Saturday, July 29, 2006

Another Organic Sensor The University of Oxford is developing organic photosensor technology. “We are hoping to have more efficient systems in terms of colour reproduction and sensitivity,” told project head Dr Paul Burn.
“We are working with dendrimers rather than polymers or small molecules,” Burn said. “We can tailor the materials to detect red, green or blue.”
“Greater sensitivity is the intention,” he said. “I can’t foresee any problems with achieving this at the moment.” The sensor would be similar to a CMOS photosensor, with deposited dendrimers taking the place of silicon sensors in each pixel. Charge separation within dendrimer photodetectors could be promoted by two separate organic layers or a bulk heterojunction.
Dendrimers are molecules with a core at the centre of tree-like branches. Mechanical, optical and electrical properties can be tuned by changing the branches or the core.

Spin-out firm Opsys was created to use the dendrimer materials Burn developed at Oxford.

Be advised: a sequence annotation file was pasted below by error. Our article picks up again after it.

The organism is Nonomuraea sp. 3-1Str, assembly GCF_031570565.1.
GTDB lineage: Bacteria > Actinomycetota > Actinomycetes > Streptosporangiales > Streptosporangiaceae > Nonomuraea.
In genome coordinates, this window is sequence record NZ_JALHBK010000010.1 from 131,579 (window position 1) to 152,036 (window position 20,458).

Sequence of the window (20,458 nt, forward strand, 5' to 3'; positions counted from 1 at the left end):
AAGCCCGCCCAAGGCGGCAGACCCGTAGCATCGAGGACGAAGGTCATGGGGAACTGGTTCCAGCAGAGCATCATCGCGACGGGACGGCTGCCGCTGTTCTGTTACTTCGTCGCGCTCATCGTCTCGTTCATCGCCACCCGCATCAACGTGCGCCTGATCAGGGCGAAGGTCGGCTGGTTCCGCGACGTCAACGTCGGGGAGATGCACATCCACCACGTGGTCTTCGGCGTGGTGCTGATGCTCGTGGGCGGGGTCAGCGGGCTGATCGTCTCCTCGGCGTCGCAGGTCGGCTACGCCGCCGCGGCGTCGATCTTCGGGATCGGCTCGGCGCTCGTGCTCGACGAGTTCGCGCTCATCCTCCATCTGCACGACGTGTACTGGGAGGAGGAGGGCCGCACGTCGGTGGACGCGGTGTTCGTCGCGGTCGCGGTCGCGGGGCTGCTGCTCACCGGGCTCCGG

Friday, July 28, 2006

Painted Sensor

UPI: Ted Sargent from the University of Toronto proposes painted sensors. Sargent and his colleagues cooked up semiconductor nanoparticles in a flask containing extra-pure oleic acid, the main ingredient in olive oil. Droplets of this solution were then placed on a glass slide and spread out into a smooth, continuous semiconductor film. After bathing the films for two hours in methanol solvent, the oil evaporated, leaving behind an 800-nanometer-thick layer of the light-sensitive nanoparticles.
At room temperature, the paint-on semiconductor films were roughly 10 times more sensitive to visual and infrared light than the sensors currently used in military night-vision and biomedical imaging. "These are exquisitely sensitive detectors of light," Sargent said. He and his colleagues report their findings in the July 13 issue of the journal Nature.
Sargent emphasized they have not developed images using their devices yet. "We've shown sensors with single pixel detection. Our next big challenge is scaling up to a full image sensor," he said. "Our technology provides a lower cost alternative to achieving ultra-sensitive infrared photodetection for night-vision imaging," Ted Sargent, group leader at the University of Toronto's Department of Electrical and Computer Engineering, told "So far we have shown ultrasensitive photodetection across the visible and out to about 1.4 microns." In addition, the team claim that in principle the idea could be extended to 2 µm using the current materials system.